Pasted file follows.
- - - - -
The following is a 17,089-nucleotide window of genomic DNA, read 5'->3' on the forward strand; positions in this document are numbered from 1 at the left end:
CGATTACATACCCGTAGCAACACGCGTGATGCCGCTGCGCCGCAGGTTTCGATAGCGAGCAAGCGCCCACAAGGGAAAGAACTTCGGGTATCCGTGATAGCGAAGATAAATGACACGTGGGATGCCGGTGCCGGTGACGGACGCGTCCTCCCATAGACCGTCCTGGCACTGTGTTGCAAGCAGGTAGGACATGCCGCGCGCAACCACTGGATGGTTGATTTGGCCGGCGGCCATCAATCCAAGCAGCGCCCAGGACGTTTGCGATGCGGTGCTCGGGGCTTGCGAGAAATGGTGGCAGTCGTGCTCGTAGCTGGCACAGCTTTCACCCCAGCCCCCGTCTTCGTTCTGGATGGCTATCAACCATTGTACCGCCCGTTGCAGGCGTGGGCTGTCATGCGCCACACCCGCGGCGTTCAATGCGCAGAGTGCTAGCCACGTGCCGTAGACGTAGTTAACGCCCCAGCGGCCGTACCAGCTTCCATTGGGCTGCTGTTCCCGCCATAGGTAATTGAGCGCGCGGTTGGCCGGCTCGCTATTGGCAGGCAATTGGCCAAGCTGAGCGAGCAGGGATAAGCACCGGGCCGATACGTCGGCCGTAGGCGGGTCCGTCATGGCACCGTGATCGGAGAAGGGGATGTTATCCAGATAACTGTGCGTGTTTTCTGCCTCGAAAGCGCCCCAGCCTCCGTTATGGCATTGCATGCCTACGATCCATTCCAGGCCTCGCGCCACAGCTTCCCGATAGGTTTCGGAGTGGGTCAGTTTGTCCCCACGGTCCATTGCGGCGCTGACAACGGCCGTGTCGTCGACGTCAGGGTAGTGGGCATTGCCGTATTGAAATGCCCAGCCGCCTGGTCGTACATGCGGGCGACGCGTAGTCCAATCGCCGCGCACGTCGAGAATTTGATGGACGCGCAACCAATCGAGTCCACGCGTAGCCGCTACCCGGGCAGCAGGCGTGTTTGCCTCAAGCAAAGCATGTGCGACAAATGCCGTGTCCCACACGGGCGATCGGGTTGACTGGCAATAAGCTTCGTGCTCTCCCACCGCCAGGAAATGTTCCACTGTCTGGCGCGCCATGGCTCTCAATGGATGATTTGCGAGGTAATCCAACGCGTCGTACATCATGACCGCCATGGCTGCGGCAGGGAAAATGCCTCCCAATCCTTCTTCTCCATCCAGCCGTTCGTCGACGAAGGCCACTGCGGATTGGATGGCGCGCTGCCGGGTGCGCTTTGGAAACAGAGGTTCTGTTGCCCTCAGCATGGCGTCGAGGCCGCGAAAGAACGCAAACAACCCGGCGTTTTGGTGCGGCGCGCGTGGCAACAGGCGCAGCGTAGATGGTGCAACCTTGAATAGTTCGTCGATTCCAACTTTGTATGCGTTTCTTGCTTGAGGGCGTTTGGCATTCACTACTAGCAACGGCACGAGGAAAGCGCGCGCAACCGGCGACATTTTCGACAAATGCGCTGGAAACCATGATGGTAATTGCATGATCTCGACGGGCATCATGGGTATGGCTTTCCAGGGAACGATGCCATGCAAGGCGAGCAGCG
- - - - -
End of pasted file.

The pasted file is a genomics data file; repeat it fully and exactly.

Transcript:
The following is a 17,089-nucleotide window of genomic DNA, read 5'->3' on the forward strand; positions in this document are numbered from 1 at the left end:
CGATTACATACCCGTAGCAACACGCGTGATGCCGCTGCGCCGCAGGTTTCGATAGCGAGCAAGCGCCCACAAGGGAAAGAACTTCGGGTATCCGTGATAGCGAAGATAAATGACACGTGGGATGCCGGTGCCGGTGACGGACGCGTCCTCCCATAGACCGTCCTGGCACTGTGTTGCAAGCAGGTAGGACATGCCGCGCGCAACCACTGGATGGTTGATTTGGCCGGCGGCCATCAATCCAAGCAGCGCCCAGGACGTTTGCGATGCGGTGCTCGGGGCTTGCGAGAAATGGTGGCAGTCGTGCTCGTAGCTGGCACAGCTTTCACCCCAGCCCCCGTCTTCGTTCTGGATGGCTATCAACCATTGTACCGCCCGTTGCAGGCGTGGGCTGTCATGCGCCACACCCGCGGCGTTCAATGCGCAGAGTGCTAGCCACGTGCCGTAGACGTAGTTAACGCCCCAGCGGCCGTACCAGCTTCCATTGGGCTGCTGTTCCCGCCATAGGTAATTGAGCGCGCGGTTGGCCGGCTCGCTATTGGCAGGCAATTGGCCAAGCTGAGCGAGCAGGGATAAGCACCGGGCCGATACGTCGGCCGTAGGCGGGTCCGTCATGGCACCGTGATCGGAGAAGGGGATGTTATCCAGATAACTGTGCGTGTTTTCTGCCTCGAAAGCGCCCCAGCCTCCGTTATGGCATTGCATGCCTACGATCCATTCCAGGCCTCGCGCCACAGCTTCCCGATAGGTTTCGGAGTGGGTCAGTTTGTCCCCACGGTCCATTGCGGCGCTGACAACGGCCGTGTCGTCGACGTCAGGGTAGTGGGCATTGCCGTATTGAAATGCCCAGCCGCCTGGTCGTACATGCGGGCGACGCGTAGTCCAATCGCCGCGCACGTCGAGAATTTGATGGACGCGCAACCAATCGAGTCCACGCGTAGCCGCTACCCGGGCAGCAGGCGTGTTTGCCTCAAGCAAAGCATGTGCGACAAATGCCGTGTCCCACACGGGCGATCGGGTTGACTGGCAATAAGCTTCGTGCTCTCCCACCGCCAGGAAATGTTCCACTGTCTGGCGCGCCATGGCTCTCAATGGATGATTTGCGAGGTAATCCAACGCGTCGTACATCATGACCGCCATGGCTGCGGCAGGGAAAATGCCTCCCAATCCTTCTTCTCCATCCAGCCGTTCGTCGACGAAGGCCACTGCGGATTGGATGGCGCGCTGCCGGGTGCGCTTTGGAAACAGAGGTTCTGTTGCCCTCAGCATGGCGTCGAGGCCGCGAAAGAACGCAAACAACCCGGCGTTTTGGTGCGGCGCGCGTGGCAACAGGCGCAGCGTAGATGGTGCAACCTTGAATAGTTCGTCGATTCCAACTTTGTATGCGTTTCTTGCTTGAGGGCGTTTGGCATTCACTACTAGCAACGGCACGAGGAAAGCGCGCGCAACCGGCGACATTTTCGACAAATGCGCTGGAAACCATGATGGTAATTGCATGATCTCGACGGGCATCATGGGTATGGCTTTCCAGGGAACGATGCCATGCAAGGCGAGCAGCG